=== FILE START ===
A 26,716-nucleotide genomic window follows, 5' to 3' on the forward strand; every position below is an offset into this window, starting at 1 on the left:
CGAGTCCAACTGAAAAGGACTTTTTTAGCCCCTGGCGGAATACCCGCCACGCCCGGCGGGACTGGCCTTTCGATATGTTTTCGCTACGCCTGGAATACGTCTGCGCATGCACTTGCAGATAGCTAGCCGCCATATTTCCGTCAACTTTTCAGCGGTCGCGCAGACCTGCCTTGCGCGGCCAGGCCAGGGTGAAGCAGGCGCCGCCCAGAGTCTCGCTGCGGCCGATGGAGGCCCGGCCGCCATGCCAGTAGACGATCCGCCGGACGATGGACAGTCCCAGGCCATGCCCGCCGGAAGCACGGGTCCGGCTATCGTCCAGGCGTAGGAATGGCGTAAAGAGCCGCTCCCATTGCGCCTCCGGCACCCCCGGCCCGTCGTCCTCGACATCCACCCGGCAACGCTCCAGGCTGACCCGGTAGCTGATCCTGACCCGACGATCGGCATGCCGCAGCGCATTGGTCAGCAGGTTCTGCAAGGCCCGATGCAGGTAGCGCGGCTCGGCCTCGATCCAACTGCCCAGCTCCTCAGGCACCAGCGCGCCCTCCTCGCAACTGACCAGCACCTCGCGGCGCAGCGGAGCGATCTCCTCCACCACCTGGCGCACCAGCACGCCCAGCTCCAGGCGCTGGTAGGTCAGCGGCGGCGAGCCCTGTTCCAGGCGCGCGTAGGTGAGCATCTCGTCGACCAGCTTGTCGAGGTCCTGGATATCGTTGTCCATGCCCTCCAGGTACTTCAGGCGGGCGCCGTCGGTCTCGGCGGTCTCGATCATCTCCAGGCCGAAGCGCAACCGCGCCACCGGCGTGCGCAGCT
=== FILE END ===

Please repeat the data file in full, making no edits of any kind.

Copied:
A 26,716-nucleotide genomic window follows, 5' to 3' on the forward strand; every position below is an offset into this window, starting at 1 on the left:
CGAGTCCAACTGAAAAGGACTTTTTTAGCCCCTGGCGGAATACCCGCCACGCCCGGCGGGACTGGCCTTTCGATATGTTTTCGCTACGCCTGGAATACGTCTGCGCATGCACTTGCAGATAGCTAGCCGCCATATTTCCGTCAACTTTTCAGCGGTCGCGCAGACCTGCCTTGCGCGGCCAGGCCAGGGTGAAGCAGGCGCCGCCCAGAGTCTCGCTGCGGCCGATGGAGGCCCGGCCGCCATGCCAGTAGACGATCCGCCGGACGATGGACAGTCCCAGGCCATGCCCGCCGGAAGCACGGGTCCGGCTATCGTCCAGGCGTAGGAATGGCGTAAAGAGCCGCTCCCATTGCGCCTCCGGCACCCCCGGCCCGTCGTCCTCGACATCCACCCGGCAACGCTCCAGGCTGACCCGGTAGCTGATCCTGACCCGACGATCGGCATGCCGCAGCGCATTGGTCAGCAGGTTCTGCAAGGCCCGATGCAGGTAGCGCGGCTCGGCCTCGATCCAACTGCCCAGCTCCTCAGGCACCAGCGCGCCCTCCTCGCAACTGACCAGCACCTCGCGGCGCAGCGGAGCGATCTCCTCCACCACCTGGCGCACCAGCACGCCCAGCTCCAGGCGCTGGTAGGTCAGCGGCGGCGAGCCCTGTTCCAGGCGCGCGTAGGTGAGCATCTCGTCGACCAGCTTGTCGAGGTCCTGGATATCGTTGTCCATGCCCTCCAGGTACTTCAGGCGGGCGCCGTCGGTCTCGGCGGTCTCGATCATCTCCAGGCCGAAGCGCAACCGCGCCACCGGCGTGCGCAGCT